At the Art Gallery of NSW today for the William Kentridge exhibit – to think about his process and approach to media. He has a diverse body of work ranging from animation, printing, collage, sculpture and theatre design. A couple of his works stood out but I was particularly enthralled by the montage of shadows animating eight screens in a large display room. Here’s a sample of the effect captured on video:
I was immediately struck by the sense of whimsy, carnivalesque absurdity in every frame – so I was not surprised to learn the works related to the farcical opera The Nose by Nikolai Gogol. Each frame offers a distinct experience, ranging from text to shadow puppets, animation and dance. The spectator immediately feels surrounded by a chaotic frenzy of parading and posturing figures, from the opening fanfare it immediately becomes impossible to zero in on any particular set of images – multiple titles appear at once from all sides, and so the spectator is immersed.
The simplicity of the tools used to create this work is striking. Basic theatre spotlights, or stop motion animation ascribed to film- all technologies available from the early part of the 20th Century, this lo-fi approach is emphasised by the use of black and white, as well as the imagery used which is reminiscent of a travelling circus. The use of shadow is significant for the audience experience, as the projections often collide with the audiences as they inhabit the space, thus creating an additional set of shadows – this has a marked effect of simultaneously disrupting the work and enhancing it, as the fresh shadows invite a sense of interaction and playfulness, the spectators may feel compelled to dance along with the animation, for example.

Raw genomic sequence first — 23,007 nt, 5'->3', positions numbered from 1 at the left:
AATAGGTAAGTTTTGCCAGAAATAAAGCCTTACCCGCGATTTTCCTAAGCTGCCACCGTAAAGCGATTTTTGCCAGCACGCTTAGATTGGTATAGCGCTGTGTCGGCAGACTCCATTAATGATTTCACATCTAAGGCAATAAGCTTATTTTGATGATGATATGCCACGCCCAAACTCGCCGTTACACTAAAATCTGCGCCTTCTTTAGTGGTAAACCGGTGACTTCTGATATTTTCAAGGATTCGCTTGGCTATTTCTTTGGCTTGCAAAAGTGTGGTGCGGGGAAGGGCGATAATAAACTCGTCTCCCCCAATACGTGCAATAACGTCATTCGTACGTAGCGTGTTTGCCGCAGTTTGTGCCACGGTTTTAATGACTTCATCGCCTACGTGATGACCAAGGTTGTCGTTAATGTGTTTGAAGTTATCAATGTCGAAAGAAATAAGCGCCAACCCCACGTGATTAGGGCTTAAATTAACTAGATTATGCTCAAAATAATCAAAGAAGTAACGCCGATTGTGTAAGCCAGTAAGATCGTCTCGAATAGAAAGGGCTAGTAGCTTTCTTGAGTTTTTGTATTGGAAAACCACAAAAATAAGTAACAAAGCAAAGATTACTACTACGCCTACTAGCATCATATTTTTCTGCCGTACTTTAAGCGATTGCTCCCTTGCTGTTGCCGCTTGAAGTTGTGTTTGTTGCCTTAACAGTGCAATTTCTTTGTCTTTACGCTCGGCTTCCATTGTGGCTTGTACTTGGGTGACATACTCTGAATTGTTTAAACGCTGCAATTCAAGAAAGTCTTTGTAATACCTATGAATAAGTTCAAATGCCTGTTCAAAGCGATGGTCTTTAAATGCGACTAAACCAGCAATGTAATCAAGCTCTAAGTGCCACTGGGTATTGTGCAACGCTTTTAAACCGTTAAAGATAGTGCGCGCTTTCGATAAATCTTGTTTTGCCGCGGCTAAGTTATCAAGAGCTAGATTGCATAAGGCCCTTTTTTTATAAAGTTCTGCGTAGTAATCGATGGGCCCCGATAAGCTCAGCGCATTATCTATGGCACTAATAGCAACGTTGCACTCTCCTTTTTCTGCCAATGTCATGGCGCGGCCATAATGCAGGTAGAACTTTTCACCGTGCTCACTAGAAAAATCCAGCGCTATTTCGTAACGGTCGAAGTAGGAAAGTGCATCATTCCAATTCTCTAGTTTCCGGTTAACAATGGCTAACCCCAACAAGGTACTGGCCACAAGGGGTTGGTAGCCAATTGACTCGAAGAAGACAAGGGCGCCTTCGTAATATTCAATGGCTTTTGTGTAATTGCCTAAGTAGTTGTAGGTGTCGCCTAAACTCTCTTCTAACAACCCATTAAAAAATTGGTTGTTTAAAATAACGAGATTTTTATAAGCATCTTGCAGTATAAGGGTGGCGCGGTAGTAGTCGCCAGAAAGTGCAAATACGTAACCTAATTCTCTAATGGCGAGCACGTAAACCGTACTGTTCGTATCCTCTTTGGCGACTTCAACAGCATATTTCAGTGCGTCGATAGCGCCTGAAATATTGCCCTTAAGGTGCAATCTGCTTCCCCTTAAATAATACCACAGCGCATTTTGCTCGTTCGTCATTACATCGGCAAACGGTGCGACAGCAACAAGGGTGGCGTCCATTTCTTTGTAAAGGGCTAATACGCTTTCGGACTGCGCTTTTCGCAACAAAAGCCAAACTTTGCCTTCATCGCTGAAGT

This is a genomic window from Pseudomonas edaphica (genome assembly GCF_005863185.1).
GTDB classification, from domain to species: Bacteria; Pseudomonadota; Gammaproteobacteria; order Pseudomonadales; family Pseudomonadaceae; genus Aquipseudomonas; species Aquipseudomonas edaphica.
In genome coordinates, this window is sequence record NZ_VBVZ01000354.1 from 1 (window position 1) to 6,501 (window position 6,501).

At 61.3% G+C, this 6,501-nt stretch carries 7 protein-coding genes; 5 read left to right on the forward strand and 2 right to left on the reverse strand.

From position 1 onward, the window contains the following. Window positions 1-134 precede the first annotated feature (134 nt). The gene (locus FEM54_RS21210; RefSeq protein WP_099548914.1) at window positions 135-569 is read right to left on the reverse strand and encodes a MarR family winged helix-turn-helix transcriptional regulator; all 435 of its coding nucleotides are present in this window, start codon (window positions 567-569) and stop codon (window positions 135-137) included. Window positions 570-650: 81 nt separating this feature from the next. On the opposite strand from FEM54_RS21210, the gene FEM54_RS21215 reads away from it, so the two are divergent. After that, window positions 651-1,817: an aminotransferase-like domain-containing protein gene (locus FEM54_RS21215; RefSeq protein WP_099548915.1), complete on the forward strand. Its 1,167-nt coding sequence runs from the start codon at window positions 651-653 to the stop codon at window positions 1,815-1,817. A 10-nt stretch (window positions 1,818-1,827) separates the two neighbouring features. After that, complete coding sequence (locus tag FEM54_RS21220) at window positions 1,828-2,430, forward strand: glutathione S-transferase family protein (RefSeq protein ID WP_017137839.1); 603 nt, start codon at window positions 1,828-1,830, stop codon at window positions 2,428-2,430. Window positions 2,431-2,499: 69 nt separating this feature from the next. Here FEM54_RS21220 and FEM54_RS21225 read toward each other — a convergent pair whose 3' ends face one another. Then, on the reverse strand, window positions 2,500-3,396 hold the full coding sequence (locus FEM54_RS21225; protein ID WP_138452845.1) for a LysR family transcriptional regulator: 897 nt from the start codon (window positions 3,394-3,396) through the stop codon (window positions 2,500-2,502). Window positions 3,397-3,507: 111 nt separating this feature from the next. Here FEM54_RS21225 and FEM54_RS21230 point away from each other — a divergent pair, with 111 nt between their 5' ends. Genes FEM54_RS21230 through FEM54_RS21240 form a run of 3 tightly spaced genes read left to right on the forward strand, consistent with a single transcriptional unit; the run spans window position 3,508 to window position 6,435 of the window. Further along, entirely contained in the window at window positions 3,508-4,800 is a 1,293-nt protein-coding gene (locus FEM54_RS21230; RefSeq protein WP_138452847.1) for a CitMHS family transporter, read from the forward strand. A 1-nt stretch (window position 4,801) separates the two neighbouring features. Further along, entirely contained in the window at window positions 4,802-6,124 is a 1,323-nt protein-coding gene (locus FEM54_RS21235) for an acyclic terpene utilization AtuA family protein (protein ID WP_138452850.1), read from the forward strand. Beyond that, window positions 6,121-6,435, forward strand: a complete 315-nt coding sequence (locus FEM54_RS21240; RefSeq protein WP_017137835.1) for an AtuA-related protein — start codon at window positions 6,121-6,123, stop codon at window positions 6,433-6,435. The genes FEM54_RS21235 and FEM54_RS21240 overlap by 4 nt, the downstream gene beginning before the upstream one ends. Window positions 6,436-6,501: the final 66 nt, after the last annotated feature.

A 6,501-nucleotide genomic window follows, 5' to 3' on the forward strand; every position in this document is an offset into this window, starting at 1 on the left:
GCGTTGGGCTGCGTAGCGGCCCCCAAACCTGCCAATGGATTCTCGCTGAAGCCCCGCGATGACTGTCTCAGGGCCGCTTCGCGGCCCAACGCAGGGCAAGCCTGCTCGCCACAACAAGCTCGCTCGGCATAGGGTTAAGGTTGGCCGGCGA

I’m interested in this work for the following reasons:
- it has a theatrical lineage, working from a perspective of set design and opera
- the immersive, chaotic nature of the piece, surrounding and overwhelming the viewer
- the lo-fi shadow play component, using simple tech to generate an immersive aesthetic experience
- the inherent sociopolitical commentary to the work, linking the human body with notions of freedom, expression and oppression within the same moment
I will explore this final point in more detail to come.